It has not been a problem since then.  It seems to be a really hardy coupling that can handle the tremendous amount of torque that an electric motor generates.

Sunday, November 14

Chevy Volt meets Grassroots EV at NYU-Poly

On Friday I was invited to make a presentation of the EV at an NYU-Poly workshop about 'Rebooting the Grid'.  One of my friends, Dhirendra Ashar, who is an electrical engineer. set up an invitation with Dr. Andres Fortino.  It was a full day event, which I thoroughly enjoyed.  The problem that was discussed was, what the Power Grid will look like in 30 years when all cars in the US are powered by electricity.  There were a lot of very interesting and smart people there, and we had a great time brainstorming this subject.

We also had an Engineer from GM who brought a Chevy Volt along for everyone to see.  Thanks to Jason Taylor for giving me a great walk through of the Volt.  It is a lovely vehicle.  It has a range of 40 miles on electric power, which as I have found with my EV, with a range of 30 miles, is plenty for all the local running around.  And if you need to go further than that, then the back up gas generator will get you to your destination where you can charge up the car again.  I think that it is going to be a great transitional vehicle for the consumer who is very nervous about running out of power.  Once people experience the joy of driving on clean electricity, they will become more confident with all electric vehicles.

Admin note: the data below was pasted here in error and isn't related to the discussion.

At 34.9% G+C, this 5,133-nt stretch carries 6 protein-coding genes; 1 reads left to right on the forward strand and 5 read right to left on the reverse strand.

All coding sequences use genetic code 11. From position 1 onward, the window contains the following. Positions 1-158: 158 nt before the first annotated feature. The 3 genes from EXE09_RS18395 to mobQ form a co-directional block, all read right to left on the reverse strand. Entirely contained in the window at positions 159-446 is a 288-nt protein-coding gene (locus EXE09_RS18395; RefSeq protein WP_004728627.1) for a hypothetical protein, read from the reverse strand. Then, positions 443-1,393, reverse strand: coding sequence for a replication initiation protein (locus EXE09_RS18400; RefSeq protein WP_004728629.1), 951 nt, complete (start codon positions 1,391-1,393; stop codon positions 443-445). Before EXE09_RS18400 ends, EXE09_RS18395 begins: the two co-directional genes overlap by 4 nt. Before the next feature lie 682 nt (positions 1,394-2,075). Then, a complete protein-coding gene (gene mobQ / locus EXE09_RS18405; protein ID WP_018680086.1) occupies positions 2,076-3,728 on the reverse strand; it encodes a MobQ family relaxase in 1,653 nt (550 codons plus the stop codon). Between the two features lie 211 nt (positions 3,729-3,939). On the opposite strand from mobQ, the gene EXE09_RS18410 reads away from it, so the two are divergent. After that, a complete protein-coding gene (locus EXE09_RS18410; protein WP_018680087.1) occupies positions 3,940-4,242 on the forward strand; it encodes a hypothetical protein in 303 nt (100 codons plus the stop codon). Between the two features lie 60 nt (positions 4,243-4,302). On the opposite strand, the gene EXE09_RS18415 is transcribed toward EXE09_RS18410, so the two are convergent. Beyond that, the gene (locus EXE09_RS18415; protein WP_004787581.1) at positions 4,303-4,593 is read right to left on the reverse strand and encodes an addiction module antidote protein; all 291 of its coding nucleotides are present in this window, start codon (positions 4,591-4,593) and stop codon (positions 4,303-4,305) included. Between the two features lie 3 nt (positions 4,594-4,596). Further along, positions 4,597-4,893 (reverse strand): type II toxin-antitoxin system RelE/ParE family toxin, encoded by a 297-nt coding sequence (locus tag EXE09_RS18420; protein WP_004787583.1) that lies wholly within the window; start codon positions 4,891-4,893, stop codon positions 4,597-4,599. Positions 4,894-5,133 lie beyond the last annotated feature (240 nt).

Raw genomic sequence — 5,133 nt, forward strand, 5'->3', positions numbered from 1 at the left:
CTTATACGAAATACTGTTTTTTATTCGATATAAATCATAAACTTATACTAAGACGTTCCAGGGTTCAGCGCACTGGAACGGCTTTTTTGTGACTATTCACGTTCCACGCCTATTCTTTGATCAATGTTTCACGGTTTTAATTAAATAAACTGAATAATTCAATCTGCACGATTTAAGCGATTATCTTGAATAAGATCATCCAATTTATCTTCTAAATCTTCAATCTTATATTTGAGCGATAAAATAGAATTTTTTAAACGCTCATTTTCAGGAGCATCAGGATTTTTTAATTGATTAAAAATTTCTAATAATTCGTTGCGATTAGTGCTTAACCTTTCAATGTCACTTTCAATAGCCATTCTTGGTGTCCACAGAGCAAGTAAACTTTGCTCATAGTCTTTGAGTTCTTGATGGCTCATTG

Some of the main ideas that I loved the sound of were, that cars would be a way of storing energy and that they would share it with the Smart Grid.  The technology for this type of sharing is apparently there.  In other words say you had a range of 100 miles on a charge, and your commute to work, and other daily needs, was 60 miles.  You could program your car to let the grid use say 30 miles worth of you energy during the day while you are parked at work, leaving you a buffer of 10 miles.  Your car charges at night while you are sleeping and at a time that is off peak and there is an excess of power being produced by the power grid.

So what happens when you need to go further than 100 miles.  The most attractive idea was the battery swap stations where you drive up to what looks like a car wash and the battery is taken out and a fully charged one gets popped in its place.  This process would take about 5 mins, enough time to get a nice cup of tea, or coffee.

Here is a presentation of this idea by Shai Aggasi.

Monday, November 8

3,400 miles

Just went over 3,400 miles on clean electric power.

Last week my coolant pump quit.  I got a new one and if it turns out that the pump was faulty I will get reimbursed.  Thanks Ryan from EV Source for getting me the new one so quickly.

I was still able to use the EV but had to keep an eye on the controller temp,  if it started to go up to 150 deg F then I would have to slow down or stop to let it cool down, but it never came to that.

Thursday, November 4

An Award!

I received this award at the Harvest Festival.
Thanks to Chris Berlow from UMAC for instigating that.

Gretchin Dizer with me and the EV
Gretchin draws the numbers on the New York Lottery.

Sources for information and Parts

YouTube movies to be inspired by:-

Gav’s EV conversion 1

1 A Convenient Response to an Inconvenient Truth – EV

Converted 1975 VW Bug to electric power

Who Killed the Electric Car (Netflix)



Radio Shack, Ossining

Home Depot

Melrose Lumber, Ossining

Ortiz Welding, Hawthorn

FenBar, Hawthorn

Northeast Battery Corp., Hawthorn


Electric Conversion Made Easy, by Gavin Shoebridge (ebook)